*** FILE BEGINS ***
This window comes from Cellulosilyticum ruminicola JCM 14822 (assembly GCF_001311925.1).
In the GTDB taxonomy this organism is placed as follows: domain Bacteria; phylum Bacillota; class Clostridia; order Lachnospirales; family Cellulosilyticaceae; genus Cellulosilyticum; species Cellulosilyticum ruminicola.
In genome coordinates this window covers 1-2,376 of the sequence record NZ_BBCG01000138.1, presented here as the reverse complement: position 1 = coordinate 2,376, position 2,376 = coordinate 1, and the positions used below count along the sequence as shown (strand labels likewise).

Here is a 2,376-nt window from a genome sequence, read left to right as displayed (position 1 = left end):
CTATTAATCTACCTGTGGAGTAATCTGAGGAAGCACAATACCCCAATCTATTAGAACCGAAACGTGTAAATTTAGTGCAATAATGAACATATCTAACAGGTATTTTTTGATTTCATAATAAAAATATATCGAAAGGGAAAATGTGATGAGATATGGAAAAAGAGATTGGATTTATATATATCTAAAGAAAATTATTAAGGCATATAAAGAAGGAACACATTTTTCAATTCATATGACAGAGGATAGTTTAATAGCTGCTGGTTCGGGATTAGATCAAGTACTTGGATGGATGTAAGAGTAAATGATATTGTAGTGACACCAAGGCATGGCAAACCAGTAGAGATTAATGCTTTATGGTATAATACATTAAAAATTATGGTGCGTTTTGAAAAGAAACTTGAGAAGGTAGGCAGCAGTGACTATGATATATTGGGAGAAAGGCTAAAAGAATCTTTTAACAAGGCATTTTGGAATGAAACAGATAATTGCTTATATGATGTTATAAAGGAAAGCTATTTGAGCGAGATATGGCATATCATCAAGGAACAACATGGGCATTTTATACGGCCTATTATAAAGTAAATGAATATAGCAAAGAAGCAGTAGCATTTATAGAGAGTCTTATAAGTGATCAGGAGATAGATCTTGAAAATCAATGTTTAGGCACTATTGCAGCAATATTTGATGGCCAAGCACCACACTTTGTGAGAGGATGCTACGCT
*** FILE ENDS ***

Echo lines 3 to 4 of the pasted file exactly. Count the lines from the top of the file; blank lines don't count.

In genome coordinates this window covers 1-2,376 of the sequence record NZ_BBCG01000138.1, presented here as the reverse complement: position 1 = coordinate 2,376, position 2,376 = coordinate 1, and the positions used below count along the sequence as shown (strand labels likewise).

Here is a 2,376-nt window from a genome sequence, read left to right as displayed (position 1 = left end):